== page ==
Gov. John Kasich on Ohio’s turnaround
Ohio’s Republican governor, John Kasich, appeared on “Fox News Sunday” this weekend to discuss his record in office. He credited his state’s turnaround to Reagan-style policies: “Balancing budgets, being fiscally responsible, common-sense regulations, and tax cuts.”
“I like to say, if you have a restaurant and you don’t have any customers, you don’t raise your prices,” said Kasich. “And that’s where Ohio was. And so what we’ve done is we balanced our budget, created this surplus, provided certainty, cut taxes for small business, killed the death tax and we have common sense regulations and we are engaged in workforce training. All these things coupled with certainty here in Ohio with what’s allowed job creators to feel comfortable and allow them to invest in our state.”
In contrast, Governor Kasich said the uncertainty generated by Obama Administration policies, such as the threat of further tax increases and “the problem of ObamaCare,” created “a drag on what is the natural healing process,” giving us years of sub-par recovery.
When Fox News host Chris Wallace noted some similarities between budget priorities for Governor Kasich and President Obama, particularly increased infrastructure spending and higher taxes on energy, business, and tobacco to offset an income tax cut, Kasich said he was looking for the best way to distribute the tax burden and encourage economic growth.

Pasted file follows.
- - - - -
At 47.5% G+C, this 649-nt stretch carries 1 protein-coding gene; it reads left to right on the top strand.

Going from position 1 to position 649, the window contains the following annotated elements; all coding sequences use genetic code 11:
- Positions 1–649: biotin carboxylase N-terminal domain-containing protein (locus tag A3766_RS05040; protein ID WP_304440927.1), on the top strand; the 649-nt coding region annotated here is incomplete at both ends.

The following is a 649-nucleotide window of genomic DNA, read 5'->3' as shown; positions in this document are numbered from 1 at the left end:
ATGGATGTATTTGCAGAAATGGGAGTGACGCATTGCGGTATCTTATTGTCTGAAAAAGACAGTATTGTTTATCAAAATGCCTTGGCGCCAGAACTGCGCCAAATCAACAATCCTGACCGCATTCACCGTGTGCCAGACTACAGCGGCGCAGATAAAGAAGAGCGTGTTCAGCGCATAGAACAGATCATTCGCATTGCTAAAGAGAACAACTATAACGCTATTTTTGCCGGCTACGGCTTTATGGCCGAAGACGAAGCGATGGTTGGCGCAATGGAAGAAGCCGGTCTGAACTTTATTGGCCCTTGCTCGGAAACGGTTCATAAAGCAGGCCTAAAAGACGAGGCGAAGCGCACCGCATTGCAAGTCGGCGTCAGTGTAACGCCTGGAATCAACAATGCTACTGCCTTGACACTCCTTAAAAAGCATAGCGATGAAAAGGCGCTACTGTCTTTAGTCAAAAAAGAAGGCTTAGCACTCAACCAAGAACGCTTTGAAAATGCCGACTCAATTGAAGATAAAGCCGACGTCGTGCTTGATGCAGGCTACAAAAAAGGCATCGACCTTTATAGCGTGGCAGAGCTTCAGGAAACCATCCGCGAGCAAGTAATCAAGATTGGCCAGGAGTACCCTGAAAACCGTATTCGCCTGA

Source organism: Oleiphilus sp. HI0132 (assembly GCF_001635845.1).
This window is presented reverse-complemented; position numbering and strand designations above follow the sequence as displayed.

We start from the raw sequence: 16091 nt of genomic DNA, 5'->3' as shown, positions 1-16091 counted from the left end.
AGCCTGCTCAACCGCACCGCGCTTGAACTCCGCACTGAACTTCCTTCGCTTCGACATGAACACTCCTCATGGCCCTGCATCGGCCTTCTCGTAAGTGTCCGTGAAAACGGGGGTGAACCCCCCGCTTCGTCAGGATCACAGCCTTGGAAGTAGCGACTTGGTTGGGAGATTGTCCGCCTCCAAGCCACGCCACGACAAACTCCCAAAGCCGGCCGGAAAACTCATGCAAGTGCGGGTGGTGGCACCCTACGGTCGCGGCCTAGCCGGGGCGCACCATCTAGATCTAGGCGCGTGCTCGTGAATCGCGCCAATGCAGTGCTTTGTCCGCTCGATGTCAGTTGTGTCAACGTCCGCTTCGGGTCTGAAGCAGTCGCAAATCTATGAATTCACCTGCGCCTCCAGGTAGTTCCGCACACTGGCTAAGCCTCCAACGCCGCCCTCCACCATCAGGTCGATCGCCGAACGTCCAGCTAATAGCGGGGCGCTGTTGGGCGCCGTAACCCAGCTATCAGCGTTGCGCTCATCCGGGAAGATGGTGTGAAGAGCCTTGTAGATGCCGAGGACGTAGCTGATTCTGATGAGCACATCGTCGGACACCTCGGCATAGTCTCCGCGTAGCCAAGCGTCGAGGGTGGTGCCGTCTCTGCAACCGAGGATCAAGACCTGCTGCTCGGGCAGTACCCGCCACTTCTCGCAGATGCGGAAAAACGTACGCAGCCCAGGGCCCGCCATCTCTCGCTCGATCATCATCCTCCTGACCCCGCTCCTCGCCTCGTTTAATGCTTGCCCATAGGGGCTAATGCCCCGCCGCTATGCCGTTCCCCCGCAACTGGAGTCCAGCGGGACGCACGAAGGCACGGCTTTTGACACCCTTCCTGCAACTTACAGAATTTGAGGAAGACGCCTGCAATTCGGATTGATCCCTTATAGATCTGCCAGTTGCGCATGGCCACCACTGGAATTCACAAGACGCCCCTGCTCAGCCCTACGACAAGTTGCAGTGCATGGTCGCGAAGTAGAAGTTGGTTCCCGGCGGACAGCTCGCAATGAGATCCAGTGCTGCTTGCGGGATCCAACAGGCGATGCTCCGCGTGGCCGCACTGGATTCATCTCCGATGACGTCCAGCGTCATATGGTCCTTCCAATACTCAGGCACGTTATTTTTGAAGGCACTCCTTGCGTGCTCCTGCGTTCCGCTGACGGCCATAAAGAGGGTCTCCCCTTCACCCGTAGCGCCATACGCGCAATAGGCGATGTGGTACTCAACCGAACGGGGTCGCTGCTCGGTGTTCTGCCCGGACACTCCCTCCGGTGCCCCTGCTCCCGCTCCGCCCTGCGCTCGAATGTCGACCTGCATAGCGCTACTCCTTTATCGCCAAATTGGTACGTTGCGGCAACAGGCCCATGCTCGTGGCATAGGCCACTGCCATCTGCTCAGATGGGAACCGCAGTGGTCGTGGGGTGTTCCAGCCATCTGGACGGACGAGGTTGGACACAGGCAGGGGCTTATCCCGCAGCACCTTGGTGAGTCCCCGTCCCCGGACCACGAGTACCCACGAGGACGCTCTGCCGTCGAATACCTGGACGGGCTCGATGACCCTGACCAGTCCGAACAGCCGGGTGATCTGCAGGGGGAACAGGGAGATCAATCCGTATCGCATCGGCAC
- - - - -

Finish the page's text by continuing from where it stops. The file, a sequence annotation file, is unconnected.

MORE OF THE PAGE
“We know even Ronald Reagan knew that there are some taxes that penalize economic growth,” Kasich explained. What we want to do is reduce that income tax. At the same time, giving people at the bottom an opportunity to have some tax reform and tax relief as well. And so, Chris, we know that cigarette taxes – frankly, they’re aggressive. Cutting the income tax is pro-growth. You have got to have a tax system. The question is, what is the tax system that allows you to collect revenue, but at the same time provides the greatest chance at economic growth?”
One of the trickier questions fielded by Kasich concerned his decision to accept the ObamaCare expansion of Medicaid, which put him at odds with many members of his own party. He phrased his response as a disillusioned former Congressman critical of Washington, contending that the Medicaid funding was only in federal hands because it was taken from local taxpayers, so expanding the state program was a way to bring the money home: “I have a chance to bring back $14 billion in Ohio dollars back to Ohio to do what? To strengthen our local communities as they treat the most significant problem of drug addiction and the problem of mental illness. Now, I guess I could leave that money in Washington and leave it to those congressmen and senators to spend it wisely. Unfortunately, I was there for 18 years, and I know what they do with that money.”
Prominent among the problems Kasich said he wanted to address through the expanded Medicaid program were drug addiction and mental illness. He felt it was “entirely consistent with conservative and Republican philosophy” to use those funds to “lift people out of the ditch where they are, bring them into the mainstream, and give them an opportunity to realize their God-given purpose.”
Critics of the Medicaid expansion might counter that it wasn’t such good works they objected to, but the use of an already over-stressed federal program that looks like free money today, but will end up costing state governments a bundle down the line, even assuming the tapped-out federal government doesn’t modify the deal to leave them on the hook for even more of a co-payment. Kasich seems confident that a rejuvenated Ohio economy will be able to handle the challenge.
He was eager to defend his income-tax reforms from class warfare criticism, countering the usual “tax cuts for the rich” assaults by observing that he’s increased the earned income tax credit and standard tax deduction, providing significant benefits for low-income filers. He described this as a Reagan strategy.